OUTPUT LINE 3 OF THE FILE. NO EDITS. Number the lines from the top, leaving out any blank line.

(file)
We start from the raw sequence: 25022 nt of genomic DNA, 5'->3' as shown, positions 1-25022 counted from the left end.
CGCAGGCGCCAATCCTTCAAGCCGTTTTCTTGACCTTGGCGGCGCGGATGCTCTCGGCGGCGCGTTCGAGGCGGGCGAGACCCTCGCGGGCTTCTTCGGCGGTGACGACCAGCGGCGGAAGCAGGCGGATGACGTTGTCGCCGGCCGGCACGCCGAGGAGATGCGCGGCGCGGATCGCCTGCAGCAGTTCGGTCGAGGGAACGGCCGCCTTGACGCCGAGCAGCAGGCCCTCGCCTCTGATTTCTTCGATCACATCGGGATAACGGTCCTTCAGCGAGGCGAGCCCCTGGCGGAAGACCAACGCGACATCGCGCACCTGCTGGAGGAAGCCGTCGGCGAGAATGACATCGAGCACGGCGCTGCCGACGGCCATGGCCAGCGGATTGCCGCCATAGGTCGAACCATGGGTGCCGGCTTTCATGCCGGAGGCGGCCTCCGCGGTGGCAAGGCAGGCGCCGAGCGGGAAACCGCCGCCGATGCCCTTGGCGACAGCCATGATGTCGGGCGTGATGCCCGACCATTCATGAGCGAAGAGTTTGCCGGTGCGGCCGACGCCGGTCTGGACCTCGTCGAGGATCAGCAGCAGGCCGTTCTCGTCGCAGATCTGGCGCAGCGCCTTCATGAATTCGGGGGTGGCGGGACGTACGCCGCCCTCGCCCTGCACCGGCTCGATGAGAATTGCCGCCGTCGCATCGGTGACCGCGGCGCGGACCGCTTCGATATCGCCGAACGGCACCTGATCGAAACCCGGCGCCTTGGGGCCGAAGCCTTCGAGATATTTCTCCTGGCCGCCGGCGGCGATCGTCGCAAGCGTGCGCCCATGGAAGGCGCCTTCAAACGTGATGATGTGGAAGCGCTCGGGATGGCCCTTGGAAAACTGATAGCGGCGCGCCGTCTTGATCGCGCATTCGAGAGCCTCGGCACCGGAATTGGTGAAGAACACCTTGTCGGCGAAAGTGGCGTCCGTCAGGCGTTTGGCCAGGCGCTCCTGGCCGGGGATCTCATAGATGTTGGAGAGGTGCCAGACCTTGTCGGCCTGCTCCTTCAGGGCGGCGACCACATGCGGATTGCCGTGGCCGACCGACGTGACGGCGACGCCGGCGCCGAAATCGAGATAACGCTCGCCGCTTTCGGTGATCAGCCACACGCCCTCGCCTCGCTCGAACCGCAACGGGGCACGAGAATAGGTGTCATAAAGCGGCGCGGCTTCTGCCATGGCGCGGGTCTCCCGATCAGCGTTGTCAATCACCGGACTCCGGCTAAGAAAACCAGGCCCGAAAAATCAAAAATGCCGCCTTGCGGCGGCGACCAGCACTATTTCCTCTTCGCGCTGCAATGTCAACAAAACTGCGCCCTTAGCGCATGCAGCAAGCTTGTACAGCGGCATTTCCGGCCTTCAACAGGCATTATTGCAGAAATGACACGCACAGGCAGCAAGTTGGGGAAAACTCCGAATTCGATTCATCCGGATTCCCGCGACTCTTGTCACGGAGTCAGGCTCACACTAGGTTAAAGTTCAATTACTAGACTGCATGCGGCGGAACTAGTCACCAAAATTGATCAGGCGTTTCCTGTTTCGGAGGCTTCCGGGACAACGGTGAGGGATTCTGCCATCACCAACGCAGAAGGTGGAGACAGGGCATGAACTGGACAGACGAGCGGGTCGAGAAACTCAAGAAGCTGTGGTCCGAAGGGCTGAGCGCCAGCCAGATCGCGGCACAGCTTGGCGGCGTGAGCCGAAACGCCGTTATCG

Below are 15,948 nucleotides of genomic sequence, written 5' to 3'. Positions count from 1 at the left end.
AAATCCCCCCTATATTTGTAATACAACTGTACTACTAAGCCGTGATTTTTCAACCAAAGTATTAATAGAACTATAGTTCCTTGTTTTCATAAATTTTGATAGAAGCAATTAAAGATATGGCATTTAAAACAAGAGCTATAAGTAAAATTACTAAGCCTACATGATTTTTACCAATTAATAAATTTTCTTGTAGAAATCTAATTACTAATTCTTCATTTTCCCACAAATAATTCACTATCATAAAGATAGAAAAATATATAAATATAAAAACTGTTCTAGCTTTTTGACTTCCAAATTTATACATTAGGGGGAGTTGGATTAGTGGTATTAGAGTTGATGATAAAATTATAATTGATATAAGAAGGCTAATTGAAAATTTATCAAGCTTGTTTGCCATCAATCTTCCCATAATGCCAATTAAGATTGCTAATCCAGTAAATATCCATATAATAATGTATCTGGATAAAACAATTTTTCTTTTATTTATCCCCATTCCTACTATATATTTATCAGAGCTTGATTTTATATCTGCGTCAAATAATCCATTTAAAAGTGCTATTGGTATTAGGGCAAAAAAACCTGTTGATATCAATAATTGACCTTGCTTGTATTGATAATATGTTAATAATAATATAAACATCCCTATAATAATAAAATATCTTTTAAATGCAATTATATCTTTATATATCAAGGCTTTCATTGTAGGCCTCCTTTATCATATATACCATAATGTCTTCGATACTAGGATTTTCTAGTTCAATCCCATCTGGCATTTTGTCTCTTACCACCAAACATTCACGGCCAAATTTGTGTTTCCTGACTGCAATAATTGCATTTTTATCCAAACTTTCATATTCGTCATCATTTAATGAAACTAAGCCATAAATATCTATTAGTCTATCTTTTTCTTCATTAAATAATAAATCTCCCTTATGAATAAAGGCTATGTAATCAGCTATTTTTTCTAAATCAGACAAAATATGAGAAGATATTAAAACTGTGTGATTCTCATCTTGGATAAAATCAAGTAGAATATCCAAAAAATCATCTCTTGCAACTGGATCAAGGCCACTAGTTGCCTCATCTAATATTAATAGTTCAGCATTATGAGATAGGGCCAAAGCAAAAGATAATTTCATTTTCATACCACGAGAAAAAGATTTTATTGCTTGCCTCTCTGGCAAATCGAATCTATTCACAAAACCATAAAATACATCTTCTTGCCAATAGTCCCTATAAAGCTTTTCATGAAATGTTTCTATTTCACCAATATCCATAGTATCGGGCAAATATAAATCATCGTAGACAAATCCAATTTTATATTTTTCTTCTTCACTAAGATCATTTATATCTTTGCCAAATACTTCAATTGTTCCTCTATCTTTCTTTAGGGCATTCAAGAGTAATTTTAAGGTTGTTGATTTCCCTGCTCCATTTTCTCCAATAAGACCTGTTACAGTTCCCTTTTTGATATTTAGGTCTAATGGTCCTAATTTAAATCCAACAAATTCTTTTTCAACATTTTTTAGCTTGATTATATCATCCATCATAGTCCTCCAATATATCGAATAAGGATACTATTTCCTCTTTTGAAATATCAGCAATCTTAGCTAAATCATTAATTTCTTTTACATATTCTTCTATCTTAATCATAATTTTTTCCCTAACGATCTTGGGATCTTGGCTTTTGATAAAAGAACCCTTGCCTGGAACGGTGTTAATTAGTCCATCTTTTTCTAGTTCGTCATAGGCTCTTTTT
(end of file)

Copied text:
Below are 15,948 nucleotides of genomic sequence, written 5' to 3'. Positions count from 1 at the left end.